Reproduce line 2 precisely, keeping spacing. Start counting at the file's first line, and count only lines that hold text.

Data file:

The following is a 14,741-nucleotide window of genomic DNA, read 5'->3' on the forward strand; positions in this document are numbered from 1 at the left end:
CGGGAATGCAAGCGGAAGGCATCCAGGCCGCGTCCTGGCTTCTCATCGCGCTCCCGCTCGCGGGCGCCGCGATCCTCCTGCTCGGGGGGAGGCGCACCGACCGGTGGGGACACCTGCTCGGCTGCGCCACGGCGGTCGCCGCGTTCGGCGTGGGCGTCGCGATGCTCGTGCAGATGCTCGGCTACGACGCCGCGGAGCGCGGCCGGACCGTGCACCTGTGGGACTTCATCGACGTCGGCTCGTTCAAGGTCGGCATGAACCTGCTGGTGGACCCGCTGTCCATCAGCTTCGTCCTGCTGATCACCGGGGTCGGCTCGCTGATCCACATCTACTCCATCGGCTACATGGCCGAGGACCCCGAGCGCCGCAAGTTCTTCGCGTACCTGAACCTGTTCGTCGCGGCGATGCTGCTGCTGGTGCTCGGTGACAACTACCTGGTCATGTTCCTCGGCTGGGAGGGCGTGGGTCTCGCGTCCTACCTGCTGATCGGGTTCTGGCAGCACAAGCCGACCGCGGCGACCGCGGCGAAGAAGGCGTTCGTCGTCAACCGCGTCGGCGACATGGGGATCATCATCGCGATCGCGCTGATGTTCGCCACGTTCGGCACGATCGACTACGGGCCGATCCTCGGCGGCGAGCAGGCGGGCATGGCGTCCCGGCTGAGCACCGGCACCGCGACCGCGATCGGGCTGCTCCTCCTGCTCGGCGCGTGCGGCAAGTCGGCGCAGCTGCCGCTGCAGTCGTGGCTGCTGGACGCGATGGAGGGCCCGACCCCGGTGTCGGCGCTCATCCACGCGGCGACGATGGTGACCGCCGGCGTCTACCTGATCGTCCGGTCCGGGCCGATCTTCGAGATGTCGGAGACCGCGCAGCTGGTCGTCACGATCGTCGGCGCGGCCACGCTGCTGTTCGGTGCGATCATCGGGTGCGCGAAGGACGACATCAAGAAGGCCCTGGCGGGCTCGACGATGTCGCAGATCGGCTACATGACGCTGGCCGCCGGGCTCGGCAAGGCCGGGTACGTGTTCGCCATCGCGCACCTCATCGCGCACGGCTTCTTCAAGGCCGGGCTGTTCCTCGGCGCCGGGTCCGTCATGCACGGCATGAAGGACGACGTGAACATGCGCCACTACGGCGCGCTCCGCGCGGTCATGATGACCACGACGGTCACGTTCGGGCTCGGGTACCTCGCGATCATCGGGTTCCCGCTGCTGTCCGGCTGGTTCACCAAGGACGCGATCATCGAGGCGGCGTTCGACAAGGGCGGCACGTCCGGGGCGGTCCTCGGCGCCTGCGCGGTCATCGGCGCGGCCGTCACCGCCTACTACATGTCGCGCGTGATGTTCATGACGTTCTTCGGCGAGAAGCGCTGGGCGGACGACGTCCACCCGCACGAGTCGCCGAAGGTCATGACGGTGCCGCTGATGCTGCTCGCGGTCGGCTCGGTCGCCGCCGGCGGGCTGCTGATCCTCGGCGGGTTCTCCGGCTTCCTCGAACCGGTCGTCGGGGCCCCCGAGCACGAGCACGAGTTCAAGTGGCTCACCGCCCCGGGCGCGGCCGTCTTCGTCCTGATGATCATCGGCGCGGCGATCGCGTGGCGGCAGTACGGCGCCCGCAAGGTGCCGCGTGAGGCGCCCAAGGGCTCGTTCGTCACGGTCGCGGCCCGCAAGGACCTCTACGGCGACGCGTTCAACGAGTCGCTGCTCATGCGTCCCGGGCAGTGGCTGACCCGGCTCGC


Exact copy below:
CGGGAATGCAAGCGGAAGGCATCCAGGCCGCGTCCTGGCTTCTCATCGCGCTCCCGCTCGCGGGCGCCGCGATCCTCCTGCTCGGGGGGAGGCGCACCGACCGGTGGGGACACCTGCTCGGCTGCGCCACGGCGGTCGCCGCGTTCGGCGTGGGCGTCGCGATGCTCGTGCAGATGCTCGGCTACGACGCCGCGGAGCGCGGCCGGACCGTGCACCTGTGGGACTTCATCGACGTCGGCTCGTTCAAGGTCGGCATGAACCTGCTGGTGGACCCGCTGTCCATCAGCTTCGTCCTGCTGATCACCGGGGTCGGCTCGCTGATCCACATCTACTCCATCGGCTACATGGCCGAGGACCCCGAGCGCCGCAAGTTCTTCGCGTACCTGAACCTGTTCGTCGCGGCGATGCTGCTGCTGGTGCTCGGTGACAACTACCTGGTCATGTTCCTCGGCTGGGAGGGCGTGGGTCTCGCGTCCTACCTGCTGATCGGGTTCTGGCAGCACAAGCCGACCGCGGCGACCGCGGCGAAGAAGGCGTTCGTCGTCAACCGCGTCGGCGACATGGGGATCATCATCGCGATCGCGCTGATGTTCGCCACGTTCGGCACGATCGACTACGGGCCGATCCTCGGCGGCGAGCAGGCGGGCATGGCGTCCCGGCTGAGCACCGGCACCGCGACCGCGATCGGGCTGCTCCTCCTGCTCGGCGCGTGCGGCAAGTCGGCGCAGCTGCCGCTGCAGTCGTGGCTGCTGGACGCGATGGAGGGCCCGACCCCGGTGTCGGCGCTCATCCACGCGGCGACGATGGTGACCGCCGGCGTCTACCTGATCGTCCGGTCCGGGCCGATCTTCGAGATGTCGGAGACCGCGCAGCTGGTCGTCACGATCGTCGGCGCGGCCACGCTGCTGTTCGGTGCGATCATCGGGTGCGCGAAGGACGACATCAAGAAGGCCCTGGCGGGCTCGACGATGTCGCAGATCGGCTACATGACGCTGGCCGCCGGGCTCGGCAAGGCCGGGTACGTGTTCGCCATCGCGCACCTCATCGCGCACGGCTTCTTCAAGGCCGGGCTGTTCCTCGGCGCCGGGTCCGTCATGCACGGCATGAAGGACGACGTGAACATGCGCCACTACGGCGCGCTCCGCGCGGTCATGATGACCACGACGGTCACGTTCGGGCTCGGGTACCTCGCGATCATCGGGTTCCCGCTGCTGTCCGGCTGGTTCACCAAGGACGCGATCATCGAGGCGGCGTTCGACAAGGGCGGCACGTCCGGGGCGGTCCTCGGCGCCTGCGCGGTCATCGGCGCGGCCGTCACCGCCTACTACATGTCGCGCGTGATGTTCATGACGTTCTTCGGCGAGAAGCGCTGGGCGGACGACGTCCACCCGCACGAGTCGCCGAAGGTCATGACGGTGCCGCTGATGCTGCTCGCGGTCGGCTCGGTCGCCGCCGGCGGGCTGCTGATCCTCGGCGGGTTCTCCGGCTTCCTCGAACCGGTCGTCGGGGCCCCCGAGCACGAGCACGAGTTCAAGTGGCTCACCGCCCCGGGCGCGGCCGTCTTCGTCCTGATGATCATCGGCGCGGCGATCGCGTGGCGGCAGTACGGCGCCCGCAAGGTGCCGCGTGAGGCGCCCAAGGGCTCGTTCGTCACGGTCGCGGCCCGCAAGGACCTCTACGGCGACGCGTTCAACGAGTCGCTGCTCATGCGTCCCGGGCAGTGGCTGACCCGGCTCGC